Instead the model, which was first adopted by Preston’s newly-elected Labour council leadership ten years ago, accepts the existing framework for the distribution of power and funding between central and local government but strives to intervene in the local economy in a process described as ‘community wealth-building’.
The authors explain how the council began by “working with six of the public bodies on their doorstep – Lancashire County Council, Preston College, Community Gateway [a housing association], Cardinal Newman College and Lancashire Constabulary (the University of Central Lancashire and local NHS joined later)”. These organisations are described as “the city’s anchor institutions: large employers with a stable presence in the area”, who were spending £750 million on procuring goods and services but with only 39% being spent with businesses and other organisations based in Lancashire, including Preston.
This meant, the authors argue, that “over £458 million was leaking out of the Lancashire economy”. But through re-organising supply chains, opening them up to local competition and “then redirecting contracts for services such as printing and catering” towards local businesses, the ‘anchor institutions’ have brought back £176 million of contracts into the local economy.
The council encouraged the formation of co-operatives, to fulfil the procurement needs of the ‘anchor institutions’ and more generally, and the book lists four that have been established so far, offering services locally in educational psychology, catering, digital media and a cooperative of local taxi drivers. In addition, at the time of the book’s publication, there was the prospect of “at least ten potential new worker-owned cooperatives in care, construction, education and supporting former prisoners” being formed, meaning that possibly “hundreds of workers in Preston will become worker-owners in the next few years”.
But such an approach is not a challenge to austerity cuts to council funding – or even, fundamentally, to the broad neoliberal conception of the role of the local state advanced by Margaret Thatcher and subsequent UK prime ministers, including Tony Blair and Gordon Brown. Thatcher’s assault on local government, reflecting the capitalists’ response to the end of the long post-war boom in 1974-75 and the public spending concessions to the labour movement they had been forced to endure, began by reducing councils’ powers in order to push forward the marketization of public services: summed up in her infamous phrase “I must take more power to the centre to stop socialism”.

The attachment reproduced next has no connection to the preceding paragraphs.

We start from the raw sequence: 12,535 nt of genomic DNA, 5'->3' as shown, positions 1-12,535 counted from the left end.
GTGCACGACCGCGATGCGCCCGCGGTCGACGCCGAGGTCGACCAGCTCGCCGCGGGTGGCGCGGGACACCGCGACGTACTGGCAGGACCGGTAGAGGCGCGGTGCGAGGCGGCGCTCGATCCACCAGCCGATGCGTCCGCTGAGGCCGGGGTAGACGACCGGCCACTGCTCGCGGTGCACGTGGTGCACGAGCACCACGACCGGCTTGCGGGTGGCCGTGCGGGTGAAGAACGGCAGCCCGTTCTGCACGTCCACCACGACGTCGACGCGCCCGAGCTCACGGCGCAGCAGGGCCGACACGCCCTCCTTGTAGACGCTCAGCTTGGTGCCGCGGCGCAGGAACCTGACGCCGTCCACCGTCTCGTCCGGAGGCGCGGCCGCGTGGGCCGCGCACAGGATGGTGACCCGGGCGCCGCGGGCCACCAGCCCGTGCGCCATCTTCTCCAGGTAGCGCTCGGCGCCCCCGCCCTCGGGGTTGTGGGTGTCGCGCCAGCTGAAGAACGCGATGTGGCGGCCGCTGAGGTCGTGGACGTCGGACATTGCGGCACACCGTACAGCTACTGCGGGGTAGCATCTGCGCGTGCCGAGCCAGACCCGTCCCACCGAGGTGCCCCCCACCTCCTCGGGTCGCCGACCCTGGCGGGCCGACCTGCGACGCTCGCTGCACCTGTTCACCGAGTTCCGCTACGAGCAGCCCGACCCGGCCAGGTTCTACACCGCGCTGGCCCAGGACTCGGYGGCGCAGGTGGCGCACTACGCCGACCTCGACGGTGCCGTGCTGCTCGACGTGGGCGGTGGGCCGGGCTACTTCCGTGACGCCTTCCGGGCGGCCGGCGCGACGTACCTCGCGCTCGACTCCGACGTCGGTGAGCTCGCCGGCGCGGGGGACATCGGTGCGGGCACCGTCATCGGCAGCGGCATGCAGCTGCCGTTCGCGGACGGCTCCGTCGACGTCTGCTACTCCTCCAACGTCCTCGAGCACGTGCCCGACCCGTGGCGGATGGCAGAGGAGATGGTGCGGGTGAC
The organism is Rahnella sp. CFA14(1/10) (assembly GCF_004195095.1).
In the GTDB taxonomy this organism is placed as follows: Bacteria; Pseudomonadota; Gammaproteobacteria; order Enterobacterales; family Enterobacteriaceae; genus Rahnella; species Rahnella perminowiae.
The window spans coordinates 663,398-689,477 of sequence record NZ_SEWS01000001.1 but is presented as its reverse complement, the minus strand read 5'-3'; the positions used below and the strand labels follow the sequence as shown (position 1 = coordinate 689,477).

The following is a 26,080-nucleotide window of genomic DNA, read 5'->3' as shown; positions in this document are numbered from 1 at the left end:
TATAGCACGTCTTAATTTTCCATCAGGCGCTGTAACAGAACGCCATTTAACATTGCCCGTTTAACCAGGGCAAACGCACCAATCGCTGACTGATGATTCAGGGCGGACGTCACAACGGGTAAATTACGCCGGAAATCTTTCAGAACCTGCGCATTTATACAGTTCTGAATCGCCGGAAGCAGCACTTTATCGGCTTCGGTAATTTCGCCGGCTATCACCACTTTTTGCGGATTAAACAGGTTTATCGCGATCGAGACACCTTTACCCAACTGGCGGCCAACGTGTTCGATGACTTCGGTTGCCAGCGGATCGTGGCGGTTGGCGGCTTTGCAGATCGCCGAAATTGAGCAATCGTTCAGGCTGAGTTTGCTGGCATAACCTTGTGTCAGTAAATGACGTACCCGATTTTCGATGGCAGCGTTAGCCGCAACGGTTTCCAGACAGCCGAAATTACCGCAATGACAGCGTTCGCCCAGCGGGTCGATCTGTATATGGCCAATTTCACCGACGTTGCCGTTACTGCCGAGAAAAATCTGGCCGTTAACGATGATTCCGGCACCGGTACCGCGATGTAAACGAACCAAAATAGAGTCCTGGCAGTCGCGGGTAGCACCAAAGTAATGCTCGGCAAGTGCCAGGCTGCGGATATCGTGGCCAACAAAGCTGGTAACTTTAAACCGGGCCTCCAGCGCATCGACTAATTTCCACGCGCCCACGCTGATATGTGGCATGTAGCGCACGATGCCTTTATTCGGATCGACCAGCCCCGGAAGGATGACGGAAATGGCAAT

In other words, public services that ‘crowded out’ the private sector should be curbed or, where they continued to exist, should be opened up to private companies to make profits from public needs. The goal for local government was always a US-style system of ‘city boards’ of elected officials – in the US from two capitalist parties, with no historical experience of a mass workers’ party – whose primary responsibility is to allocate state contracts to private providers, not excluding commercially competitive charities or mutual organisations.
But this is not incompatible with the Preston Model. This is something indeed that the authors acknowledge, when they write that “there are significant questions on how mutual aid networks can or should interact with the state, and a particular need to avoid the responsibility for welfare provision being further pushed into voluntary groups or the charity sector, as has happened with the so-called ‘Big Society’ over the past decade of austerity”. That can only be done however by linking any immediate ameliorative measures taken to salvage something from the wreckage of local public services, to the building of a mass challenge to the government for resources. Not by evading the question.
Nor by exaggerating the situation and applying a red gloss. In highlighting, for example, the generally positive public stance of the city’s ‘anchor institutions’ to the Preston Model, the authors refer to the Gateway Community Association (GCA), which manages more than 6,000 homes in the area, for its decision to insource its repair, refitting and grounds maintenance services from 2015. But while quoting approvingly the preference of GCA’s head of finance for local procurement “whenever we can”, the book doesn’t mention anywhere that GCA was actually established, in 2005, as a result of a stock transfer of Preston council homes. This was initiated by the council as part of the Blair government’s national drive to ‘end council housing’, in the words of the minister then responsible for housing and local government, John Prescott. Non-binding talks in a ‘partnership model’ with the city’s main social housing organisation are a poor substitute for local democratic control.
Similarly, another ‘anchor institution’ praised is the University of Central Lancashire (UCLan), with the nineteenth-largest student population of all UK universities, which, the authors explain, has in recent years switched from its (unsuccessful) efforts to expand overseas as part of the global higher education market to now “concentrate more on how it can play a role in the local community”. This meant restructuring its procurement spending and, the authors record as they completed their book, “is considering becoming a Living Wage employer”.
But again, this is not a sober explanation of the real erosion of local democracy that has been involved here and how limited the ‘Preston Model’ actually is. Unmentioned is the fact that previously UCLan had been Preston Polytechnic, funded and managed by a democratically elected council local education authority, arrangements overturned by the Thatcher government’s 1988 Education Reform Act and not reversed by Blair. Achieving a position where a local council succeeds in persuading an institution still heavily reliant on public funds to amend its procurement policies and – very decently – to ‘consider’ paying living wages is, sadly, not even near to being a finished strategy to shift wealth and power back to the working class.